Impressively, she’s a seven-time Grand Slam doubles finalist, having reached the mark at all four majors. Unfortunately, she never claimed a title but won seven WTA titles outside the Grand Slams. As a result, she bested her singles ranking in doubles, reaching world No. 3 in 2016.

In 2011, Casey did make it over the hump at a Grand Slam with a win in mixed doubles partnering with Scott Lipsky at the French Open.

Casey also competed in the Fed and Hopman Cups competing for Australia but never managed to win either event. In 2008 and 2012, she also competed as an Olympic athlete.

In 2018, Casey retired after a 16-year career. Since then, she has surfaced as a tennis commentator at the Australian Open.

Age 37
Birthday February 11, 1985
Retired Yes
Height 5 ft 5 in (1.65m)
Hall of Fame No
Highest Rank 26
Career Titles 0
Grand Slam Titles 0 singles / 1 doubles
Olympic Medals 0 singles / 0 doubles

Honorable Mention

I’ve covered some of the top talents to make their way out of Australia throughout history, but others deserve recognition. With that in mind, I’ve included several additional female Australian tennis players below.

Each contributed to the sport with significant accomplishments, so if you’re up for exploring further, I’d encourage you to look them up.

Player Age Birthday Retired Height Hall of Fame Highest Rank Career Titles Grand Slam Titles Olympic Medals
Nancye Wynne Bolton Died 2001 (84) December 2, 1916 Yes 5 t 10 in (1.78m) 2006 6 singles / 10 doubles 0 singles / 0 doubles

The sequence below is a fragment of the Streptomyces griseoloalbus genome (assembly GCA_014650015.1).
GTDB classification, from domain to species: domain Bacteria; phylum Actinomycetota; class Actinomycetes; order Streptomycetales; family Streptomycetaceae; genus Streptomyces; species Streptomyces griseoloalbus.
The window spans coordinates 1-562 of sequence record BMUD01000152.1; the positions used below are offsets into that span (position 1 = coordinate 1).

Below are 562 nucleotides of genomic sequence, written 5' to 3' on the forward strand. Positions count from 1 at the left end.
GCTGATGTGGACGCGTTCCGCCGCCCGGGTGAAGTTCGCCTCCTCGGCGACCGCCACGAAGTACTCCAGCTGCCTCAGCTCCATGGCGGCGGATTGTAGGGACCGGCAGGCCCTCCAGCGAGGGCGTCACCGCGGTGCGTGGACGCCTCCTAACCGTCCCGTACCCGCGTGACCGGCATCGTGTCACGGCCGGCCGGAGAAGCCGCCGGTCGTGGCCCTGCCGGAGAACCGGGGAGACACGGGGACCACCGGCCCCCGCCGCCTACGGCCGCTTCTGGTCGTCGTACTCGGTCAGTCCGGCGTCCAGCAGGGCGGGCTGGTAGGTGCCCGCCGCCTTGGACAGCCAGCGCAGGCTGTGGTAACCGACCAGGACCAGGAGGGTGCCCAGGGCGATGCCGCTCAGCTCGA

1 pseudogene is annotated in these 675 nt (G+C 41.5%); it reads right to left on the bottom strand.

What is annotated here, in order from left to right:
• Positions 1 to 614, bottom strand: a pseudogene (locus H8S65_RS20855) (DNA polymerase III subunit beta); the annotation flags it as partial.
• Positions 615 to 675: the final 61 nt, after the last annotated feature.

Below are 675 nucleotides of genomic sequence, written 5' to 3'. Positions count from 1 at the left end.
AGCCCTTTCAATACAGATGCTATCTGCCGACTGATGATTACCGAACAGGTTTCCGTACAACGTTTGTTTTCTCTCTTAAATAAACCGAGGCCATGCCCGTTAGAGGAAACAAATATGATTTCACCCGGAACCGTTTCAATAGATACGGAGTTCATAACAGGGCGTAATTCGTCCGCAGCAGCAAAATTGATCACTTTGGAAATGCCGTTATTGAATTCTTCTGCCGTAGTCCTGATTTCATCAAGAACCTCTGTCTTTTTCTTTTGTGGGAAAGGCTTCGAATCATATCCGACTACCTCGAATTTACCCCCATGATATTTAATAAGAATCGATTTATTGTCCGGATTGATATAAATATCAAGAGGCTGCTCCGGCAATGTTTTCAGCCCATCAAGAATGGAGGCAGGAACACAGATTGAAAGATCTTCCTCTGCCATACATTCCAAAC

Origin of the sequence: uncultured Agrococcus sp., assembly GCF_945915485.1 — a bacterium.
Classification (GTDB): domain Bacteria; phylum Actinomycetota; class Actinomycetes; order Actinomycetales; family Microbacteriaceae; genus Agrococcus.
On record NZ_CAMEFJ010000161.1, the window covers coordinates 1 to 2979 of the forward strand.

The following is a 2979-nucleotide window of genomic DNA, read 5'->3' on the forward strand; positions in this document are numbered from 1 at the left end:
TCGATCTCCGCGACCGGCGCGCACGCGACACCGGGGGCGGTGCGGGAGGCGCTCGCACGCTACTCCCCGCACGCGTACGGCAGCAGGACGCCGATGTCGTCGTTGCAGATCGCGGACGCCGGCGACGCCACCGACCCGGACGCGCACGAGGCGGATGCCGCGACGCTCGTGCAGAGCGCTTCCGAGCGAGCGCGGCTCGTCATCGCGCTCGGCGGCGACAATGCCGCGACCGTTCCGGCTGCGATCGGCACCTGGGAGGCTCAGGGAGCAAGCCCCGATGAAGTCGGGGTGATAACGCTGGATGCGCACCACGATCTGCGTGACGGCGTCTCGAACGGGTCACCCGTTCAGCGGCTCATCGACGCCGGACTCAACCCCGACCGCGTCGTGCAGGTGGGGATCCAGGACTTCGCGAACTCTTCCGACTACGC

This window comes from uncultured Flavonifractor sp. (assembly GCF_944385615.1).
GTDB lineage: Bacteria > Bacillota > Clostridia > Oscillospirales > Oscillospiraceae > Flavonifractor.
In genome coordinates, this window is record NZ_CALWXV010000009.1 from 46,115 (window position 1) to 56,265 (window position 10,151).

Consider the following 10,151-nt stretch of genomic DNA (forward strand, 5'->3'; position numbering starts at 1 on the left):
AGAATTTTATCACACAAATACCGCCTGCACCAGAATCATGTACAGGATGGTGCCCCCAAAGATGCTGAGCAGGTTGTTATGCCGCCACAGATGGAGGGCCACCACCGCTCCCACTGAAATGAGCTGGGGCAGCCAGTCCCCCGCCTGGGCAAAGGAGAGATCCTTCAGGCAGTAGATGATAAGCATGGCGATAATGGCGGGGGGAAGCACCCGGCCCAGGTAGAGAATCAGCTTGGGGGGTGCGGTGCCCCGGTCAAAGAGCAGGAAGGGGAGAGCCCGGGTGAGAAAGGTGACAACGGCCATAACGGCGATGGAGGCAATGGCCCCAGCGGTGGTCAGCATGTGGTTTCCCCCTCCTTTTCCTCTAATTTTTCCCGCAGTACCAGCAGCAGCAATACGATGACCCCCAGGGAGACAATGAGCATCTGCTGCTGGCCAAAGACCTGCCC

Daphne Akhurst Died 1933 (29) April 22, 1903 Yes Unknown 2013 3 5 singles / 5 doubles 0 singles / 0 doubles
Joan Hartigan Died 2000 (88) June 6, 1912 Yes Unknown No 8 3 singles / 0 doubles 0 singles / 0 doubles
Margaret Molesworth Died 1985 (90) October 18, 1894 Yes Unknown No 10 2 singles / 3 doubles 0 singles / 0 doubles
Esna Boyd Robertson Died 1966 (67) September 21, 1899 Yes Unknown No 10 37 1 singles / 4 doubles 0 singles / 0 doubles
Coral McInnes Buttsworth Died 1985 (85) June 7, 1900 Yes Unknown No 2 singles / 1 doubles 0 singles / 0 doubles
Kerry Melville Reid 75 August 7, 1947 Yes 5 ft 6 in (1.67m) No 7 22 1 singles / 3 doubles 0 singles / 0 doubles

Greatest of All Time

Although there are plenty of exceptional tennis players to come out of Australia, the accomplishments of Margaret Court and Rod Laver stand out from the crowd as the greatest of all time.

Margaret Court – Female

In tennis, winning a Grand Slam in any discipline is a life-changing experience that very few players ever have the pleasure of accomplishing. That’s why Margaret Court’s 64 Grand Slam titles are mindblowing.

That in of itself is credibility to be considered one of the best players to have ever lived. However, there are plenty of other reasons she’s Australia’s greatest of all time.

For starters, she ranked No. 1 in singles and doubles, a feat even fewer players achieve. Margaret also completed a Grand Slam, winning all four majors in a year. She even became a mother in 1972 and returned to play tennis, winning three of the four Grand Slams the following year.

Add four Fed Cup titles for her country and her incredible longevity, playing for 17 years from 1960-1977, before and after the Open Era, and her success is undeniable. Even her Open Era winning percentage of 91%, going 608-60, is hard to fathom.

Hands down, Margaret Court, is the greatest female tennis player to have ever come from Australia.

Age 80
Birthday July 16, 1942
Retired Yes
Height 5 ft 9 in (1.75m)
Hall of Fame 1987
Highest Rank 1
Career Titles 192
Grand Slam Titles 24 singles / 19 doubles
Olympic Medals 0 singles / 0 doubles

Rod Laver – Male

Like Margaret, many of Rod Laver’s accomplishments in tennis are unrivaled, which, combined with his kind and gentle demeanor, have made him one of the sport’s most beloved ambassadors.